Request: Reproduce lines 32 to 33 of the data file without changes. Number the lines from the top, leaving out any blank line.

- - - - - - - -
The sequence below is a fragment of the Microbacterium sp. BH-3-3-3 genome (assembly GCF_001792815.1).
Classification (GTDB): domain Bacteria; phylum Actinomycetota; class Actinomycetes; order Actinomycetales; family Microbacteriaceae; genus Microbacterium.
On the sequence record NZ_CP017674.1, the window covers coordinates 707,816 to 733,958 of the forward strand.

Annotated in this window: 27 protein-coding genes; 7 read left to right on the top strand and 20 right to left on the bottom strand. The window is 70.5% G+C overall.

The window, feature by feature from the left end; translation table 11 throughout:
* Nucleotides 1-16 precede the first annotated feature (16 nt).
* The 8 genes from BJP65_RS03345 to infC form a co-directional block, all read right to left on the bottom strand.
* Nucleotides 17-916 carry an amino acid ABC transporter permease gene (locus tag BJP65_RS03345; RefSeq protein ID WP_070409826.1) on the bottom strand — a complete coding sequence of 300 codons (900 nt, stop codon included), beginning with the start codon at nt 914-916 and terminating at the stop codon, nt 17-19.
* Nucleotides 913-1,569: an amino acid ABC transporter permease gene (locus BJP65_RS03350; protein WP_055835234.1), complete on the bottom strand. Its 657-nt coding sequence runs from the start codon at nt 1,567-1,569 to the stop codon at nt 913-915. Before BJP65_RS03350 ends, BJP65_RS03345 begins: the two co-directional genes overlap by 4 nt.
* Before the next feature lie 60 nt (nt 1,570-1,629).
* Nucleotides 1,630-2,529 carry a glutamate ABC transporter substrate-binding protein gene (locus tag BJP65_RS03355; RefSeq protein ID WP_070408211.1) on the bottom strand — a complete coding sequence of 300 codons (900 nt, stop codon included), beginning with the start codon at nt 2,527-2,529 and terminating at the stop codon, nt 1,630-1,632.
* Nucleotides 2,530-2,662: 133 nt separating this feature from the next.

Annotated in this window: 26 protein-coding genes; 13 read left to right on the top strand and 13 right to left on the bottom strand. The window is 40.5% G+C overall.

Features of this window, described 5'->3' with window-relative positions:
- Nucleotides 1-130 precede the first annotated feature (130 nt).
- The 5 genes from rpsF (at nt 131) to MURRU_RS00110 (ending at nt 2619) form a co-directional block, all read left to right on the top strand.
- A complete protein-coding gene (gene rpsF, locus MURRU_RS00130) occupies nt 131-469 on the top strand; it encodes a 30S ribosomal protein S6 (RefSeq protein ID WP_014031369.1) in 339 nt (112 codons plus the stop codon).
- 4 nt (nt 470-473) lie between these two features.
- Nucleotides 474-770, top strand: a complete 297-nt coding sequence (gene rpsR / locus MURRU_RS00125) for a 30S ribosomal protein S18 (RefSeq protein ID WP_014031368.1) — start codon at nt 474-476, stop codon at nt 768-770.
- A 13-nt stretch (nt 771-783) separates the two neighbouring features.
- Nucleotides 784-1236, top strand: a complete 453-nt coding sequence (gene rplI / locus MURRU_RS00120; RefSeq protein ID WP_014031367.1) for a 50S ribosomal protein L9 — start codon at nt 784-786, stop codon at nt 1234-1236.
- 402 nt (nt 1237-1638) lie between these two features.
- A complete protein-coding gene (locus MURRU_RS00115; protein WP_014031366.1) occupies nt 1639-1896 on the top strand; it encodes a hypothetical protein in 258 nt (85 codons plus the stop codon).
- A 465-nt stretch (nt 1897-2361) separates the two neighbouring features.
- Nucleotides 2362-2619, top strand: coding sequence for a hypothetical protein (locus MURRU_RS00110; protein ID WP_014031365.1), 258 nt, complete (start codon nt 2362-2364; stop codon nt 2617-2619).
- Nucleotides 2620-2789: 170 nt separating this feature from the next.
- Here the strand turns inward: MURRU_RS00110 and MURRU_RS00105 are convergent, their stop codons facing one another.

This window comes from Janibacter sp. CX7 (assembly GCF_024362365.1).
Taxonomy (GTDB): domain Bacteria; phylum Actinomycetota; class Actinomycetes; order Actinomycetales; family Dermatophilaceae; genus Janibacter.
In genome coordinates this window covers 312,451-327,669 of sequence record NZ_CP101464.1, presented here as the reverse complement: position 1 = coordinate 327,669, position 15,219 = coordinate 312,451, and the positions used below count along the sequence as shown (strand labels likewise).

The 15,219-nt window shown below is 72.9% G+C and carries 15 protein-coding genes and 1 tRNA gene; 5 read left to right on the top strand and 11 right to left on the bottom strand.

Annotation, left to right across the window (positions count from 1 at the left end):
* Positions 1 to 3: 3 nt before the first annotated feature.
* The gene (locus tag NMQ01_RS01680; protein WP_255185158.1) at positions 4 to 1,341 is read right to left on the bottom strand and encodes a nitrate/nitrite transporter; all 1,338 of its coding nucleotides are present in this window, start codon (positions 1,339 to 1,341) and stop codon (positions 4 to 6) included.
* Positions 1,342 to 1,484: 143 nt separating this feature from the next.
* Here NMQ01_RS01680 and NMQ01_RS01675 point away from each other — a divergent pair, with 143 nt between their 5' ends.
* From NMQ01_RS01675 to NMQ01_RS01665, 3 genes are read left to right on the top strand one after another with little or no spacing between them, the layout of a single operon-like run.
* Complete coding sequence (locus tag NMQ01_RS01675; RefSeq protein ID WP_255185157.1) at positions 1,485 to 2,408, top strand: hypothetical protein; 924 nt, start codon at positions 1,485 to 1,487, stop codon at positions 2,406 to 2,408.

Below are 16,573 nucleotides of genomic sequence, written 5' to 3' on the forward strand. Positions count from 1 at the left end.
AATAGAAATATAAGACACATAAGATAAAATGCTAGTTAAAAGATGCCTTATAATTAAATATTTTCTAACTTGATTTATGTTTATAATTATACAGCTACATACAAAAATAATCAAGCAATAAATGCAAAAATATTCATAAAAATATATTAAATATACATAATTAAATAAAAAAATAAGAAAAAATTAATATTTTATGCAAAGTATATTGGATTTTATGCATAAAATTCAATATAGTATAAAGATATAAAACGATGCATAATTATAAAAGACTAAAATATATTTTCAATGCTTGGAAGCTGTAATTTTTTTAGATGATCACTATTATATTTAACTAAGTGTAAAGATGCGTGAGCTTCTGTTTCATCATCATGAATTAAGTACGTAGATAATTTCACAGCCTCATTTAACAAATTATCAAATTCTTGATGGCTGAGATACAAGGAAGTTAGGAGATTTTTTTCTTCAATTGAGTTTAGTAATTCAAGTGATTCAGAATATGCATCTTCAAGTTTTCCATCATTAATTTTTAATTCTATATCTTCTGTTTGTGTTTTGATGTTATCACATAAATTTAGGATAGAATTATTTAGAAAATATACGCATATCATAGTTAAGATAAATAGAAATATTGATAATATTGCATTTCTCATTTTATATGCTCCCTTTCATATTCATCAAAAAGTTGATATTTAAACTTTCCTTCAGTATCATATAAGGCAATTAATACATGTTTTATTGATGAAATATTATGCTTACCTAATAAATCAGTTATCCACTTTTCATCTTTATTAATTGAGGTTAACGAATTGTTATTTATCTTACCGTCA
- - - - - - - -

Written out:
Annotation, left to right across the window (positions count from 1 at the left end):
* Positions 1 to 3: 3 nt before the first annotated feature.